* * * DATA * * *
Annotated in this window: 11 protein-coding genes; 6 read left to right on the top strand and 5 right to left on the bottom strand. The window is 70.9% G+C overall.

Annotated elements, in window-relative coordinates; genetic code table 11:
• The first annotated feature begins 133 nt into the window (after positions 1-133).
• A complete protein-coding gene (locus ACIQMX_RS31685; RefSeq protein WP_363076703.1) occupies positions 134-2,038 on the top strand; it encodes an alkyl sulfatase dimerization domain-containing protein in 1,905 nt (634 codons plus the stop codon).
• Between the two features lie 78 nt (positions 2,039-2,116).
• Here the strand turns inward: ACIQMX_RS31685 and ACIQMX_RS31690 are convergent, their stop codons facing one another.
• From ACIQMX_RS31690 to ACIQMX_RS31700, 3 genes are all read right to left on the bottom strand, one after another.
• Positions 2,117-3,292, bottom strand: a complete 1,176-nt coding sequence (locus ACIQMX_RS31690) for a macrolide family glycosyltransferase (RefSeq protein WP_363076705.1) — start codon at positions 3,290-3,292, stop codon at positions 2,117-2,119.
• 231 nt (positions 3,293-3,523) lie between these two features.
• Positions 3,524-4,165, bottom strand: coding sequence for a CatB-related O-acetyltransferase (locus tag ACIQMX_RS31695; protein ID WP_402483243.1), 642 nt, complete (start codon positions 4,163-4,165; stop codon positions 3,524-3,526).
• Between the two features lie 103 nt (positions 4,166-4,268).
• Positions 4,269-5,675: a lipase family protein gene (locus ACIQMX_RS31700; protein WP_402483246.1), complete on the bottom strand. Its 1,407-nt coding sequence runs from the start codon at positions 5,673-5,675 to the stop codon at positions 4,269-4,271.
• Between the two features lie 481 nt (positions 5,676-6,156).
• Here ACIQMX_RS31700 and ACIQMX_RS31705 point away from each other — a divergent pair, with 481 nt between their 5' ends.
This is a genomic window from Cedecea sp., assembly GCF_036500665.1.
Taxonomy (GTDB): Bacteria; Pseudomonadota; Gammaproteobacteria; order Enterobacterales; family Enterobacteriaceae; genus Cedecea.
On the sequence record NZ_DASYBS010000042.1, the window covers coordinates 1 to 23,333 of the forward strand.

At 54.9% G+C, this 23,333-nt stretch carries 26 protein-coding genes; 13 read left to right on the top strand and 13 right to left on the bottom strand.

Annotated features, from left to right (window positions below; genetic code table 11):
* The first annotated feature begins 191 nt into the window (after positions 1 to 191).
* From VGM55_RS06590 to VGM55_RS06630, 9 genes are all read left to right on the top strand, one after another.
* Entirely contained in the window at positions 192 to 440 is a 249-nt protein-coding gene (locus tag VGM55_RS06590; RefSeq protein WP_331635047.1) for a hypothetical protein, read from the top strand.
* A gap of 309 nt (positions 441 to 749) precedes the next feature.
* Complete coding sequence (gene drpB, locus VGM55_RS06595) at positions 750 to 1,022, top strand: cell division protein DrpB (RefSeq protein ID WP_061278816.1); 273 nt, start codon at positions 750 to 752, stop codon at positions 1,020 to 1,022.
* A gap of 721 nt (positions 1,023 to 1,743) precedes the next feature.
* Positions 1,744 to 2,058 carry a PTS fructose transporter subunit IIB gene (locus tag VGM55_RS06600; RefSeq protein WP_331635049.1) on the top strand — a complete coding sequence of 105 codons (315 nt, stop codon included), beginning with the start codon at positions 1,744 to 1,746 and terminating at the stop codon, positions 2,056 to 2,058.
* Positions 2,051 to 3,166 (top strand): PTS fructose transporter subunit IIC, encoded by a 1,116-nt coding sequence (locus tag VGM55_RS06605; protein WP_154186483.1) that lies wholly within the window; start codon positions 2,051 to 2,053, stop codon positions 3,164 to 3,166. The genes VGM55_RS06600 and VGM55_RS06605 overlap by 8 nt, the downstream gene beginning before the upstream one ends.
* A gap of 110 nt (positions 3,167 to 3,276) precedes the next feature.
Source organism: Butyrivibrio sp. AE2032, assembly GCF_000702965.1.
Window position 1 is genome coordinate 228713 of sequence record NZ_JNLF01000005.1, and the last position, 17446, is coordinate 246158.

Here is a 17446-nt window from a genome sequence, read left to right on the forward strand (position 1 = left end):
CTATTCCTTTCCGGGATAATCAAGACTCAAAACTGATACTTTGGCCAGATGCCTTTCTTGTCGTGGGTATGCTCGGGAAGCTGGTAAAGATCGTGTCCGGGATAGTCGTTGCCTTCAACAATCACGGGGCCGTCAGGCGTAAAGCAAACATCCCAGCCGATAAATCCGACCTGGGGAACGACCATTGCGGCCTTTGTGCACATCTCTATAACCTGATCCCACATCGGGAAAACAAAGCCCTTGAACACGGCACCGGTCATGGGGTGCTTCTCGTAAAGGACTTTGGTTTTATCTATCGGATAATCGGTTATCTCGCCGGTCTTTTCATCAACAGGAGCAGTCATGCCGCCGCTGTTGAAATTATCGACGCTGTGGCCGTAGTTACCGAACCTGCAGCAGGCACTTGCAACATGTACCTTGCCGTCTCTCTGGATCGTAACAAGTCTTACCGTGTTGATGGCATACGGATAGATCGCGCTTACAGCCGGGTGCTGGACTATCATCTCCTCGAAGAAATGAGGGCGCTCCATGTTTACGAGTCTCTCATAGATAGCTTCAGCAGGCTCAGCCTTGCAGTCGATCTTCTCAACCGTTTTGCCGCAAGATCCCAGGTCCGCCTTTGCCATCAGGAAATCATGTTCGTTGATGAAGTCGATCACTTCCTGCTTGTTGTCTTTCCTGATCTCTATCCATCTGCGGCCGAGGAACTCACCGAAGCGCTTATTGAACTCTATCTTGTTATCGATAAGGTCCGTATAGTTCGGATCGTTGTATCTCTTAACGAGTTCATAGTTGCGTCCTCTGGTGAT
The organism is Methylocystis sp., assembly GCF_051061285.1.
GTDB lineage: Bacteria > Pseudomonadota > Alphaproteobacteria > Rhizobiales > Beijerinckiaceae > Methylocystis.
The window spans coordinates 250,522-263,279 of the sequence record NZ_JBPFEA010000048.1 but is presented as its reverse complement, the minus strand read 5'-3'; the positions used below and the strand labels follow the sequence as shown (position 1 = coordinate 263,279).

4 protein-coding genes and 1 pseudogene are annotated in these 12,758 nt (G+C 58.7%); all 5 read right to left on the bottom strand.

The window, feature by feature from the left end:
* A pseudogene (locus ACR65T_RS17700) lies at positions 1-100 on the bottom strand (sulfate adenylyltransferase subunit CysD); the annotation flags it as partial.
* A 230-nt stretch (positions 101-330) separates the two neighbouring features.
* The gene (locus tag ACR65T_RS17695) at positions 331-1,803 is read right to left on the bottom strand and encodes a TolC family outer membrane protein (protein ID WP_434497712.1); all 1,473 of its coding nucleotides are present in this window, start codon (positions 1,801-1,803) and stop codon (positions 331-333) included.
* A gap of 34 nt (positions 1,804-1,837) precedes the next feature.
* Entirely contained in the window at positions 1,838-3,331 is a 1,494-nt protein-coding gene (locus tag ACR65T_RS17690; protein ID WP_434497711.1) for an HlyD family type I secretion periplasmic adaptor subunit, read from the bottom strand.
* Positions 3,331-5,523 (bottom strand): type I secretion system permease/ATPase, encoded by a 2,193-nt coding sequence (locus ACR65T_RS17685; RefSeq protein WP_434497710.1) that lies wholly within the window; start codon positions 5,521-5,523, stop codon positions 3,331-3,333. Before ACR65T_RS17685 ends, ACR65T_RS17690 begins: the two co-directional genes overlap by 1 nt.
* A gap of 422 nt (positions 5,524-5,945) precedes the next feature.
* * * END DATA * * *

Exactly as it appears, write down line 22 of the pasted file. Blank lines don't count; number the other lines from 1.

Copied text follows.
* Entirely contained in the window at positions 192 to 440 is a 249-nt protein-coding gene (locus tag VGM55_RS06590; RefSeq protein WP_331635047.1) for a hypothetical protein, read from the top strand.